I took part in a BBC Academy podcast about data journalism last week, along with The Guardian’s Helena Bengtsson and the BBC’s Daniel Wainwright and John Walton, in the wake of the BBC’s annual plan and three-year strategy which included a focus on the “interrogation of data”.
Among other things we talked about why data journalism is increasingly important, what skills are needed (including the role of code), why I’m launching an MA in Data Journalism, and what sorts of stories can be done with those skills.
For the last 18 months I’ve been talking to people across the industry, reflecting on the past 7 years of teaching the MA, and researching the forthcoming second edition of the Online Journalism Handbook. Here, then, are the key conclusions I arrived at, and how they informed the new course design:
Recently I read some feedback about a book proposal. The proposal included some chapters on coding for journalists, which prompted one of the reviewers to write:
“I think coding is moving [students] away from the core role of journalism — which is content creation not platform creation”
The debate about coding for journalists has been rumbling for some time now, and my own opinion on the issue has changed over that time. The attitude embodied in that quote is not uncommon among journalism lecturers — but the quote above has helped me realise something that, for me at least, strengthens the ‘journalists should code’ argument.
Let me rephrase it to show how:
“I think publishing is moving [students] away from the core role of journalism — which is content creation not platform creation”
Journalists writing code. Shorthand image by Mike Atherton
Is data journalism teaching repeating the same mistakes of online journalism teaching? It’s a genuine question: I don’t know the answer, but I’m seeing some parallels, and I’d welcome a proper debate.
Let me explain what I mean: a decade ago teaching online journalism was problematic: few lecturers were able to teach it. Journalism faculties were full of print and broadcast experience, but very few who had worked online. Continue reading →
The last 2 months of 2014 saw a return to regular blogging after some quiet periods earlier in the year
2014 was the 10th anniversary of the Online Journalism Blog, so I thought I’d better begin keeping track of what each year’s most-read posts were.
In 2014 the overriding themes for this blog were programming for journalists, web security, and social media optimisation. Here are the most-read posts of the year, plus one surprisingly popular new page with some background and updates. Continue reading →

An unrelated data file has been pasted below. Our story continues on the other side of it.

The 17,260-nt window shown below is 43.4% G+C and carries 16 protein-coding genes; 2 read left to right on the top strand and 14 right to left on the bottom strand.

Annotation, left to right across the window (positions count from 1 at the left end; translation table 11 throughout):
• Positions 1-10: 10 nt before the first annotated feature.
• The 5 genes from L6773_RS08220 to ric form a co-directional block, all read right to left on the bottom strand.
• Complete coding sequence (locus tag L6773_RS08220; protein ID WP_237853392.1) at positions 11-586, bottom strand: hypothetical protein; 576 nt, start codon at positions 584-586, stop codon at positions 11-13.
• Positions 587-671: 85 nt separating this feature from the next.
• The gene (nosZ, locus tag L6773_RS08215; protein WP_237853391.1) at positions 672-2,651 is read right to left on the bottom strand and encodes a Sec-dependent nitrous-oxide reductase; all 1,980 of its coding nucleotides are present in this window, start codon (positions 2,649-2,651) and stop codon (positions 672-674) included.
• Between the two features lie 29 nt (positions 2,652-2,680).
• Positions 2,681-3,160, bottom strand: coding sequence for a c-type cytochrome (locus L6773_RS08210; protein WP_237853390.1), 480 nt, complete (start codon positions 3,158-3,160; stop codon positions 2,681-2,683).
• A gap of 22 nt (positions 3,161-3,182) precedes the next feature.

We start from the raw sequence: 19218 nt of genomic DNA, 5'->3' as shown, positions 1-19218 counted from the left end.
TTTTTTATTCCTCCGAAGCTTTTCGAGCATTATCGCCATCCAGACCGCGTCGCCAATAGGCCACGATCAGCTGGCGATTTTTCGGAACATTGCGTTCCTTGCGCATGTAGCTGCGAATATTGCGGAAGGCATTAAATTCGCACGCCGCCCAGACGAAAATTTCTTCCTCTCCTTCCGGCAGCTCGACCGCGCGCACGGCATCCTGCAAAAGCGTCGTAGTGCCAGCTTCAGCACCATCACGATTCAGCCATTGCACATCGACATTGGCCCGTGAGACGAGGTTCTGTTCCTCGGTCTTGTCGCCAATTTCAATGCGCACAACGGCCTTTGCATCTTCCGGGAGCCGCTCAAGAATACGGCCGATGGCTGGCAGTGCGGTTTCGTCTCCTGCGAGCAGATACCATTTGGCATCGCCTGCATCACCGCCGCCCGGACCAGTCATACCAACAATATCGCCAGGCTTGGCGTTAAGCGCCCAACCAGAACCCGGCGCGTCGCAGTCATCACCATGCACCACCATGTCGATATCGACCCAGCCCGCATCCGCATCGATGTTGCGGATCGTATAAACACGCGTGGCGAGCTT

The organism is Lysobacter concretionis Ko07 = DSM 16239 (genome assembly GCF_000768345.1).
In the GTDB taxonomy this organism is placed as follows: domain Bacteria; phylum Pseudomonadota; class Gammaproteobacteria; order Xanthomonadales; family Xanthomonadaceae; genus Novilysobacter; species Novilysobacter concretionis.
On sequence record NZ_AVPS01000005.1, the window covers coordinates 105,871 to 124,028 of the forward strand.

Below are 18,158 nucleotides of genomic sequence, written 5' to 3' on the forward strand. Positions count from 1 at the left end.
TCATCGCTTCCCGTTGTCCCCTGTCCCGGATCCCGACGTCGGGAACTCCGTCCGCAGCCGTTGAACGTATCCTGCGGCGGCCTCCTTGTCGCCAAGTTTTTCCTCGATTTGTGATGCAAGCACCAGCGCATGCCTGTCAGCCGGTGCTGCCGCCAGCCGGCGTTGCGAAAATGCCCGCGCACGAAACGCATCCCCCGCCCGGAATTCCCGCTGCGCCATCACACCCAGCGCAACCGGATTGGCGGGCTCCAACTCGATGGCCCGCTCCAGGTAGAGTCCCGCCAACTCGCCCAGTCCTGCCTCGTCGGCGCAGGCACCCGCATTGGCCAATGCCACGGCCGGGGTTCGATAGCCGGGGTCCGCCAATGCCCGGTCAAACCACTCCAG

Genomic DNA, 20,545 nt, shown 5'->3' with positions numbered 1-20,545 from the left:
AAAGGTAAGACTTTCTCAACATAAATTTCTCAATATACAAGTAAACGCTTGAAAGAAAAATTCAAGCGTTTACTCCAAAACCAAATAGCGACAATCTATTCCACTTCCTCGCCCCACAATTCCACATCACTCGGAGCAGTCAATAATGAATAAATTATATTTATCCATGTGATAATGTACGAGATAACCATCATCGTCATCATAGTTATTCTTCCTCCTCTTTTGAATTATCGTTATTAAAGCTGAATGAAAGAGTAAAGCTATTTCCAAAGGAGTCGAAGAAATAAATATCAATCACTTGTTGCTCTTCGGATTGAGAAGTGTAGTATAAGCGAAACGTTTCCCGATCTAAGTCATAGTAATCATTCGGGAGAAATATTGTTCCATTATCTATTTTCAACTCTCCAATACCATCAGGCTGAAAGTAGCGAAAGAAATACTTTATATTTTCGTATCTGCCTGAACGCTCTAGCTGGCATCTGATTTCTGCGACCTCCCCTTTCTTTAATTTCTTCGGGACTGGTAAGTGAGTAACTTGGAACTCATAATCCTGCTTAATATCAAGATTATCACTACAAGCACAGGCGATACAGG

If you’re looking to get into coding chances are you’ll stumble across a raft of jargon which can be off-putting, especially in tutorials which are oblivious to your lack of previous programming experience. Here, then, are 10 concepts you’re likely to come across – and what they mean.
Variables are like boxes which can hold different things at different times. Image by Wolfgang Lonien.
A variable is one of the most basic elements of programming. It is, in a nutshell, a way of referring to something so that you can use it in a line of code. To give some examples:
You might create a variable to store a person’s age and call it ‘age’
You might create a variable to store the user’s name and call it ‘username’
You might create a variable to count how many times something has happened and call it ‘counter’
You might create a variable to store something’s position and call it ‘index’
Variables can be changed, which is their real power. A user’s name will likely be different every time one piece of code runs. An age can be added to at a particular time of year. A counter can increase by one every time something happens. A list of items can have other items added to it, or removed. Continue reading →
Recently it has felt like data journalism might finally be taking a step forward after years spent treading water. I’ve long said that the term ‘data journalism’ was too generic for work that includes practices as diverse as scraping, data visualisation, web interactives, and FOI. But now, in 2014, it feels like different practitioners are starting to find their own identity.
Journalists already learn to code. In the UK they learn shorthand – possibly the most esoteric code there ever was. We also learn a particular coding language: English. This language is taught in schools and involves using a series of 26 characters to encode objects, actions, and descriptions. You may have a similar language you have to learn in your own country. What a drag.
Why do we learn these languages? To save time, and to improve accuracy – two things that should be important to every journalist. Continue reading →